If you have a deep interest and the motivation in your field of study, and you meet the standards set by the College and your major department, you have the opportunity to do an honors study, an in-depth research in close coordination with a faculty member.
As a junior who has maintained a 3.5 average in your major courses for the sophomore and junior years, you may at the end of the junior year request permission of your department to be admitted to honors study. At this time, in consultation with your major department, you'll formulate a tentative plan for a senior project that has a scope of a year-long project in your declared major.
Several academic departments have specific guidelines for honors theses.
Read these Honors Thesis Guidelines. This document includes the necessary forms: the Honors Thesis Card and the Honors Signature Page.
Information Services Resources
Resources for Honors Study
The College provides extensive support and resources for students pursuing honors study. In the Fall, the College's reference librarians offer two, one-hour sessions that highlight library resources of specific interest to honors study students.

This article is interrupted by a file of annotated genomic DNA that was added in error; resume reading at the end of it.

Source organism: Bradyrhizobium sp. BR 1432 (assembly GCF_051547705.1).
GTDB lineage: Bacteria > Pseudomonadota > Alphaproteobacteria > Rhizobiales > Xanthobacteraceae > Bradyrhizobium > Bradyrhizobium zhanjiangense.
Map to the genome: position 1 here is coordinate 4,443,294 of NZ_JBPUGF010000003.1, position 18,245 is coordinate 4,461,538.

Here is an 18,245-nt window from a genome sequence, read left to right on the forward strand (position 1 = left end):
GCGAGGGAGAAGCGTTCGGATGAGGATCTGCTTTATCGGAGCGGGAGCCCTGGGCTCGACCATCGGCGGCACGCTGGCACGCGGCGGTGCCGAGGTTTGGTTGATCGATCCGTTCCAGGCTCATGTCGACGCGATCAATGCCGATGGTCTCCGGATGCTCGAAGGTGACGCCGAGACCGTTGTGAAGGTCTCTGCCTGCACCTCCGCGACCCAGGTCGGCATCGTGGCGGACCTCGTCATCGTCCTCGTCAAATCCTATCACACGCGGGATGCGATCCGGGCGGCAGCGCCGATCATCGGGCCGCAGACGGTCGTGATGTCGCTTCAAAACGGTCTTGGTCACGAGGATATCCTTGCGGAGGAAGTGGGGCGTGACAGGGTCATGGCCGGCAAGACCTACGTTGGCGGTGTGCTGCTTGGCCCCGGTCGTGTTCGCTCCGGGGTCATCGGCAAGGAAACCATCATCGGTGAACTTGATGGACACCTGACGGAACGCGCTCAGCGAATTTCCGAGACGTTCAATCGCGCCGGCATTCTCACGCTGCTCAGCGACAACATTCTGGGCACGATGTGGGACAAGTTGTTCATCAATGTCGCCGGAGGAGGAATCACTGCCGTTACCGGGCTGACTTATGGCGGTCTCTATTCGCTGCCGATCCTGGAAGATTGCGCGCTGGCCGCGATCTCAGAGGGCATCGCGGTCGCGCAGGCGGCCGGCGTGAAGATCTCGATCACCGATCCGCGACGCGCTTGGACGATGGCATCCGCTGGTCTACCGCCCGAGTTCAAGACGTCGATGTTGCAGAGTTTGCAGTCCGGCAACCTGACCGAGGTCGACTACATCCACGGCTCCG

The collection of Honors papers and M.A. theses in the College Archives is an intellectual record of the scholarly efforts of Connecticut College undergraduate and graduate students. Since 2005, some honors papers have been made available online in the College's digital repository at Digital Commons @ Connecticut College. http://digitalcommons.conncoll.edu/
Submitting Honors Papers to the College Archives
Here are guidelines for submitting master's theses to the College library and the digital archives. Since 2005, some honors papers have been made available online in the College's digital repository at Digital Commons @ Connecticut College.
Oakes and Louise Ames Prize
The Oakes and Louise Ames Prize, named for a president emeritus of the College and his wife, is given to a graduating senior who has completed the year's most outstanding honors study.